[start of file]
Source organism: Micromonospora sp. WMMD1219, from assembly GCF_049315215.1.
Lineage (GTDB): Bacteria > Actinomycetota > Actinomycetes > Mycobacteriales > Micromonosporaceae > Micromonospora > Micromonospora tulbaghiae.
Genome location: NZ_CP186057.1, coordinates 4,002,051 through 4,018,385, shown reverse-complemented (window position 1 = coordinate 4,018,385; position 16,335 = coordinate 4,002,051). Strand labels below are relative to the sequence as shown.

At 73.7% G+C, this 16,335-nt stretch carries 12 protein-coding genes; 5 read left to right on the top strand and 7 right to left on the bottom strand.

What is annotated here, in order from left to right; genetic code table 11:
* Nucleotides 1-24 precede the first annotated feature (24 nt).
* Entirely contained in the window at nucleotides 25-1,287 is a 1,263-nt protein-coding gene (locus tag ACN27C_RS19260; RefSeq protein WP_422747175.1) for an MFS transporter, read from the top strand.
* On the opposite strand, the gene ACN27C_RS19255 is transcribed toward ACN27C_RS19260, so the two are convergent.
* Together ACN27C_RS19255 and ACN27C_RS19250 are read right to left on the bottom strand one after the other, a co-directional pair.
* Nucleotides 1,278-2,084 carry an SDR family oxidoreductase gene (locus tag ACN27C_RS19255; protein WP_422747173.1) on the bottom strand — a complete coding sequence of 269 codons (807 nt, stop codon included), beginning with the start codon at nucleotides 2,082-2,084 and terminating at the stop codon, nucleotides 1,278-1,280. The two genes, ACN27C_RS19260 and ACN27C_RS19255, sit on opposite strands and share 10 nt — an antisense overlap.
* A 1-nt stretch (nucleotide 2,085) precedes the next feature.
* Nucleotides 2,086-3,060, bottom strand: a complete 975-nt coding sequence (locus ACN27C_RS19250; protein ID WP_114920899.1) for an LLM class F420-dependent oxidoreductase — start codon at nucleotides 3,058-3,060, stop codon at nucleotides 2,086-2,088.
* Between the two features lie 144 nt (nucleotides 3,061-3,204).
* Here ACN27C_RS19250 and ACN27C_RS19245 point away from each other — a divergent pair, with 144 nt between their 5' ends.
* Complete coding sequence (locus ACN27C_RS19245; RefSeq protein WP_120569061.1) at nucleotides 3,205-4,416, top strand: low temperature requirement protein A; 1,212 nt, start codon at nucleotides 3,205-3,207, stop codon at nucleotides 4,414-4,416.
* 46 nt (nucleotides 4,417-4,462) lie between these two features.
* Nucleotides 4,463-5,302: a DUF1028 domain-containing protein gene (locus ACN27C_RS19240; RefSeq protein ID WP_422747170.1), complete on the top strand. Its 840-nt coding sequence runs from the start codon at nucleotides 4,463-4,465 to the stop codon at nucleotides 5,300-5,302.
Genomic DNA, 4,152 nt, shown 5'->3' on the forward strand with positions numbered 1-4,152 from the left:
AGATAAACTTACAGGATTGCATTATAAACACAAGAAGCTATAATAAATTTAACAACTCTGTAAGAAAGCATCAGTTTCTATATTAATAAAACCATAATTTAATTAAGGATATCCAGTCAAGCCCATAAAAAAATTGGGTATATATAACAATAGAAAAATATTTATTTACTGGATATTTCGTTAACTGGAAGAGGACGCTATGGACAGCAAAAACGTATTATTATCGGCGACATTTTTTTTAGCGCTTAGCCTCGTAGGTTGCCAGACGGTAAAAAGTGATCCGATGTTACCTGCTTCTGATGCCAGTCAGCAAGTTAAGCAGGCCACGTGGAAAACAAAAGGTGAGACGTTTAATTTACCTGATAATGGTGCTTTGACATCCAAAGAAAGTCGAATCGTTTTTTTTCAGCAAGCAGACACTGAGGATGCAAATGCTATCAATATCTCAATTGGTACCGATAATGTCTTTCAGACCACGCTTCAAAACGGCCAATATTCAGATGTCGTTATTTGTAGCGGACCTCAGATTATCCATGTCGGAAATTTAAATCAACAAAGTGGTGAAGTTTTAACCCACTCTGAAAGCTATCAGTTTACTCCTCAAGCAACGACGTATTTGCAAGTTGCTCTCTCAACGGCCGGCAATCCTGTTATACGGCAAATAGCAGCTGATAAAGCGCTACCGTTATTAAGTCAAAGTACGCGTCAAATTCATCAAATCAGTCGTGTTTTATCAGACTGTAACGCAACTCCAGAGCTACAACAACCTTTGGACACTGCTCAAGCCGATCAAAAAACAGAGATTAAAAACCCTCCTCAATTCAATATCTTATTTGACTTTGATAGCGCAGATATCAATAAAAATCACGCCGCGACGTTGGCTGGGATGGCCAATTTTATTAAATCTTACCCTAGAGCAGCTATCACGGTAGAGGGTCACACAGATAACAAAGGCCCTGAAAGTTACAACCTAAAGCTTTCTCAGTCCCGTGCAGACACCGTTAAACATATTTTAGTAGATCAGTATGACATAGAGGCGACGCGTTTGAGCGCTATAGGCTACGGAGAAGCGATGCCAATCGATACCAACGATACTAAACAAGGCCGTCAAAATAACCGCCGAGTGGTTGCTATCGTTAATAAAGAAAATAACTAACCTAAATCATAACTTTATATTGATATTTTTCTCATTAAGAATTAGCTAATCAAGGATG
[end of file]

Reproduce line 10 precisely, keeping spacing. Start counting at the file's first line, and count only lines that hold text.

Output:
* Nucleotides 1,278-2,084 carry an SDR family oxidoreductase gene (locus tag ACN27C_RS19255; protein WP_422747173.1) on the bottom strand — a complete coding sequence of 269 codons (807 nt, stop codon included), beginning with the start codon at nucleotides 2,082-2,084 and terminating at the stop codon, nucleotides 1,278-1,280. The two genes, ACN27C_RS19260 and ACN27C_RS19255, sit on opposite strands and share 10 nt — an antisense overlap.